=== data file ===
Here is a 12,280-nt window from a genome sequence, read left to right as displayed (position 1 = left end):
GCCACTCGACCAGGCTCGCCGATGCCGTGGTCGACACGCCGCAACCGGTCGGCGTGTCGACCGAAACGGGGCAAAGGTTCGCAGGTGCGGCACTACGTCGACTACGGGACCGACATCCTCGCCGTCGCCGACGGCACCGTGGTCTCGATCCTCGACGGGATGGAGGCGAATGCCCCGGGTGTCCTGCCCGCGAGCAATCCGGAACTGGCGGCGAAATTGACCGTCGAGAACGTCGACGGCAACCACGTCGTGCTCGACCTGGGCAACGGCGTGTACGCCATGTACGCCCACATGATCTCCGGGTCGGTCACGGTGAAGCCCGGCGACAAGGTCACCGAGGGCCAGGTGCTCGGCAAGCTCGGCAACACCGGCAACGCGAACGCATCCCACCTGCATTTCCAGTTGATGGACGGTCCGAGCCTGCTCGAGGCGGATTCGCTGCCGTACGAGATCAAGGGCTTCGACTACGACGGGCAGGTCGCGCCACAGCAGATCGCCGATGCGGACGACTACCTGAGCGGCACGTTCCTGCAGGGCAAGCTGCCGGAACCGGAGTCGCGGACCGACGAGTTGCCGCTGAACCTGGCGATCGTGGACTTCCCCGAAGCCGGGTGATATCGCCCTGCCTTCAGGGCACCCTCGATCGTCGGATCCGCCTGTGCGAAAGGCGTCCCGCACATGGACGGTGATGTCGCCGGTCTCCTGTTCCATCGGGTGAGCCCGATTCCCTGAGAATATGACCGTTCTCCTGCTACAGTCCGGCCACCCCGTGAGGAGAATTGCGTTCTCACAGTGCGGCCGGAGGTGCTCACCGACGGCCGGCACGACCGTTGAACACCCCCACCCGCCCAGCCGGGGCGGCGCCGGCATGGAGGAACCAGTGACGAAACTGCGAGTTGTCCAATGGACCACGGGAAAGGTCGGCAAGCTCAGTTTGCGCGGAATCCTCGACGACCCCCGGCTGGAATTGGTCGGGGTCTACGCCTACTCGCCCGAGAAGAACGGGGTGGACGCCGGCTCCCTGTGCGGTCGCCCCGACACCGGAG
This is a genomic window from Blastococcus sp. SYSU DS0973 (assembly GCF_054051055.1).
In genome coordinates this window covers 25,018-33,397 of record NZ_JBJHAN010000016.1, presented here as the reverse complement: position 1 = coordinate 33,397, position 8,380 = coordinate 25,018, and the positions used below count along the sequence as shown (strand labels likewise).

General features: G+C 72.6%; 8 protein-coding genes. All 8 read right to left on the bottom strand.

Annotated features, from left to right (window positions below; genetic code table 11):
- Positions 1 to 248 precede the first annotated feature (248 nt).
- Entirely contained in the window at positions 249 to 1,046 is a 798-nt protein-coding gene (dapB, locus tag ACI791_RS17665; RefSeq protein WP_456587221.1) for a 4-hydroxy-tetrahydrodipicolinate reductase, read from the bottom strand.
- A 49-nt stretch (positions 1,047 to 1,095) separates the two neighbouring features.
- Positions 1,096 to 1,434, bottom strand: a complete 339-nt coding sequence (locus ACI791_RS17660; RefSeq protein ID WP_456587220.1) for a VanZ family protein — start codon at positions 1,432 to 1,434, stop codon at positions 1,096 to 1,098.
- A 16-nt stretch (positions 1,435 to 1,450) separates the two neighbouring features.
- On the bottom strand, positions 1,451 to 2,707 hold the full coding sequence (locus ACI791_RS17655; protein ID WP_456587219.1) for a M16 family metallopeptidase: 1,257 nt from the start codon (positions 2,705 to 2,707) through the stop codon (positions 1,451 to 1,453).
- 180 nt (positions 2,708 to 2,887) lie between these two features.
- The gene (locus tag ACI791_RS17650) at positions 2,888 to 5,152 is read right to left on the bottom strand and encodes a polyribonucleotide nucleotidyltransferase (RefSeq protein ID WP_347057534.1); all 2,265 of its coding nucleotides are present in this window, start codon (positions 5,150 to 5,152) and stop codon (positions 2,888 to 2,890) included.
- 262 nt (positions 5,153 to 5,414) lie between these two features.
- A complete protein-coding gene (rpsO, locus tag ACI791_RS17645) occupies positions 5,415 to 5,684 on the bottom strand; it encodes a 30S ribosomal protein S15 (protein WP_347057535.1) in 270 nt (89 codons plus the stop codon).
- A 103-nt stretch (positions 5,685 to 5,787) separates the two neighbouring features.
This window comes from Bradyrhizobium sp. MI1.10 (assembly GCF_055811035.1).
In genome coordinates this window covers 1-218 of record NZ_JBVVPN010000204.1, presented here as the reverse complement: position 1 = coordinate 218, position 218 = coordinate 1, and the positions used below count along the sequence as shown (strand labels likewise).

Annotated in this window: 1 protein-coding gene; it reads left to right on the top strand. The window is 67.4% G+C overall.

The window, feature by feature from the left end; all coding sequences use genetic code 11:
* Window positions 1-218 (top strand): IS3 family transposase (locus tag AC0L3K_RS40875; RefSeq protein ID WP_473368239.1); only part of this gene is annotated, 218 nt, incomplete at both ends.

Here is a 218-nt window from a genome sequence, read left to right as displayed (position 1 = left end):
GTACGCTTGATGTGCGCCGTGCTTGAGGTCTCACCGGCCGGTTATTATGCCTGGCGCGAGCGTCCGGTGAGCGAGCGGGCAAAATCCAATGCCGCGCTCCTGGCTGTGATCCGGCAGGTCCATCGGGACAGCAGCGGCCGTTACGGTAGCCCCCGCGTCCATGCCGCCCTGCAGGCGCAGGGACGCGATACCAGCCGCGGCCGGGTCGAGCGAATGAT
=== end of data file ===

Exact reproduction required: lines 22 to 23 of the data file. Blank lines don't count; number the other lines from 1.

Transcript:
* Window positions 1-218 (top strand): IS3 family transposase (locus tag AC0L3K_RS40875; RefSeq protein ID WP_473368239.1); only part of this gene is annotated, 218 nt, incomplete at both ends.

Here is a 218-nt window from a genome sequence, read left to right as displayed (position 1 = left end):